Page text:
Rehabilitation Act of 1973, (8 March 1973) Washington, D.C.

Speech Text


[1] MR. BRADEMAS. Mr. Speaker, I move that the House resolve itself into the Committee of the Whole House on the State of the Union for the consideration of the bill (H.R. 17) to amend the Vocational Rehabilitation Act to extend and revise the authorization of grants to States for vocational rehabilitation services, to authorize grants for rehabilitation services to those with severe disabilities, and for other purposes.

[2] The motion was agreed to.


[3] Accordingly the House resolved itself into the Committee of the Whole House on the State of the Union for the consideration of the bill H.R. 17, with Mr. MONTGOMERY in the chair.

[4] The Clerk read the title of the bill.

[5] By unanimous consent, the first reading of the bill was dispensed with.

[6] The CHAIRMAN. Under the rule, the gentleman from Indiana (Mr. BRADEMAS) will be recognized for 30 minutes and the gentleman from Minnesota (Mr. QUIE) will be recognized for 30 minutes.

[7] The Chair recognizes the gentleman from Indiana.

[8] Mr. BRADEMAS. Mr. Chairman, I am pleased to rise in support of H.R. 17, the Rehabilitation Amendments of 1973.

[9] I believe H.R. 17 can be one of the most substantial and significant advances in Federal aid to the handicapped in half a century.

[10] The bill before us, Mr. Chairman, is a result of bipartisan cooperation and compromise.

[11] I would like here to express my warm appreciation to the distinguished chairman of the Education and Labor Committee, Mr. PERKINS of Kentucky, and the distinguished ranking minority member of the committee, Mr. QUIE of Minnesota, who have labored long and hard on this legislation to better the lives of the handicapped people.

[12] I would be remiss, Mr. Chairman, if I did not also thank the gentlelady from Hawaii (Mrs. MINK), the gentleman from Idaho (Mr. HANSEN), the gentleman from Pennsylvania (Mr. ESHLEMAN), the gentleman from Washington (Mr. MEEDS), the gentleman from New York (Mr. PEYSER), the gentlelady from New York (Mrs. CHISHOLM), the gentleman from Connecticut (Mr. SARASIN), the gentlelady from Connecticut (Mrs. GRASSO), the gentleman from New York (Mr. BADILLO), the gentleman from Florida (Mr. LEHMAN), and the gentleman from Kentucky (Mr. MAZZOLI) for their fine efforts in reporting this legislation successfully from the committee.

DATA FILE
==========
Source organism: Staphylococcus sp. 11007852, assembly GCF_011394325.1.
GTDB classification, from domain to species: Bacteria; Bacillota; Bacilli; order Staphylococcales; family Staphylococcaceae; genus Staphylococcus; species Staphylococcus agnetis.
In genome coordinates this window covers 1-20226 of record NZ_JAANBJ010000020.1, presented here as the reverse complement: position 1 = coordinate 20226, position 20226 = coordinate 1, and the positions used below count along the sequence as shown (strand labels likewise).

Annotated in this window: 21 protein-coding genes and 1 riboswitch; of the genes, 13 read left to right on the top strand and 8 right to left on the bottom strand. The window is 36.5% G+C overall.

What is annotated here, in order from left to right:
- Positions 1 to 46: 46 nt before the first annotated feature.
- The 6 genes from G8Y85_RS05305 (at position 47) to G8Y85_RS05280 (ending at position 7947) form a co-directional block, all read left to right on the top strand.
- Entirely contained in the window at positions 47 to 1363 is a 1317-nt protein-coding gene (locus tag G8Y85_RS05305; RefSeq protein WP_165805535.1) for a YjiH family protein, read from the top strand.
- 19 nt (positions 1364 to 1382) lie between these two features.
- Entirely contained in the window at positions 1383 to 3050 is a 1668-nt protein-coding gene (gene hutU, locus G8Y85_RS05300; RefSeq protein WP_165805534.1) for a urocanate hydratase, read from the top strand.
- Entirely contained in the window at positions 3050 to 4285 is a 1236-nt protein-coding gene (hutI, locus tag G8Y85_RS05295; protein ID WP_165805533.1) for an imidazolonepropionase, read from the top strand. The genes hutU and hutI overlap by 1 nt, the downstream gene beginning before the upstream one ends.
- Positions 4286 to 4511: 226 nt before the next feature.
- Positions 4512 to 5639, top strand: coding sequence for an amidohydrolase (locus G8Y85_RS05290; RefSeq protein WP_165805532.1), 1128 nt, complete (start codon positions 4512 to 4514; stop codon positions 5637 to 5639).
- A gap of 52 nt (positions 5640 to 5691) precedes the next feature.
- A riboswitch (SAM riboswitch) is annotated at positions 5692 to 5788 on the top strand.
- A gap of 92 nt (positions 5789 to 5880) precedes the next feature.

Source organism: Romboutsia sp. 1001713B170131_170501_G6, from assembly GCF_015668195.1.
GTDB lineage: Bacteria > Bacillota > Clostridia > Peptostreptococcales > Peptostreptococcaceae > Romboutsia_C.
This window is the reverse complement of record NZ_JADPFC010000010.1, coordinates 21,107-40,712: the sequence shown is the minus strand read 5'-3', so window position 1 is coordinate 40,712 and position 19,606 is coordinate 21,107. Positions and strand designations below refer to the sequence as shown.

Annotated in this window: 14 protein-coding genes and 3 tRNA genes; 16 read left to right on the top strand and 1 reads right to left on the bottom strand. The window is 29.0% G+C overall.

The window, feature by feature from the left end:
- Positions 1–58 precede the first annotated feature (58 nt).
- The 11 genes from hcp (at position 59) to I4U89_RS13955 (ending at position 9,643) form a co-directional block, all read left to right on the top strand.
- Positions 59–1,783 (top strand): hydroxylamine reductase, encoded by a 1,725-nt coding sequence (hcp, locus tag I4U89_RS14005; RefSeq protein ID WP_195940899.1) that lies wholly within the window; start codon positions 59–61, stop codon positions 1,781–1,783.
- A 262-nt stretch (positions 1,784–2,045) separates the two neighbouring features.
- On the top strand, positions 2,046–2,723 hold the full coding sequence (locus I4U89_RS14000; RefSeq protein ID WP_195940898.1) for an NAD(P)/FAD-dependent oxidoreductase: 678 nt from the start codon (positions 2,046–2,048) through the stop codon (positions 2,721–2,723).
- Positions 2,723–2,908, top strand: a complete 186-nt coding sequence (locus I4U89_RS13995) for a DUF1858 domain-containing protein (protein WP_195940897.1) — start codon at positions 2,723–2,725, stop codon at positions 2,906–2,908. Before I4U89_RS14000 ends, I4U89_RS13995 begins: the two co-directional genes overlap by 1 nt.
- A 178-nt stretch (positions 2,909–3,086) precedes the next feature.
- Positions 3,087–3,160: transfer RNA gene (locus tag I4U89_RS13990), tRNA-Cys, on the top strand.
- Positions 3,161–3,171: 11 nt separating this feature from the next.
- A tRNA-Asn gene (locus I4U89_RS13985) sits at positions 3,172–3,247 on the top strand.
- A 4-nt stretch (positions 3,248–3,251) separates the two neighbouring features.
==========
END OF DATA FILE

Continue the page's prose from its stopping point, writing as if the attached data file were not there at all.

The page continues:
[13] Mr. Chairman, during the 92d Congress, the Select Subcommittee on Education, which I have the honor to chair, held 4 days of hearings on various bills to extend and amend the Vocational Rehabilitation Act. The subcommittee received testimony from a variety of witnesses including the administration.

[14] A measure was reported unanimously from the subcommittee and the Education and Labor Committee. Subsequently, it was approved unanimously by both the House and Senate.

[15] To the surprise of most of us, Mr. Chairman, on October 22, after Congress had adjourned, the President vetoed the Rehabilitation Act of 1972.

[16] When the 93d Congress convened on January 3, I joined Mr. PERKINS, the distinguished chairman of the full Committee on Education and Labor, and the distinguished ranking minority member, Mr. QUIE, together with the other members who had been conferees on this measure, to introduce an identical bill to the measure vetoed.

[17] I would like to observe that since January 3 over 120 Members of the House, of both parties, have joined in cosponsoring this measure.

[18] Next, Mr. Chairman, the subcommittee which I chair held hearings on the new measure and received testimony from the Assistant Secretary for Legislation of the Department of Health, Education, and Welfare as to the administration’s position and objections to the measure.


[19] Mr. Chairman, we all know that one of the most successful illustrations of Federal-State cooperation in working toward a national goal is the vocational rehabilitation program created by legislation enacted in 1920 and amended many times since. The goal of the program through the years, Mr. Chairman, has been to assure that physically and mentally handicapped persons have, as near as it is possible, the same opportunity to succeed as have nonhandicapped persons.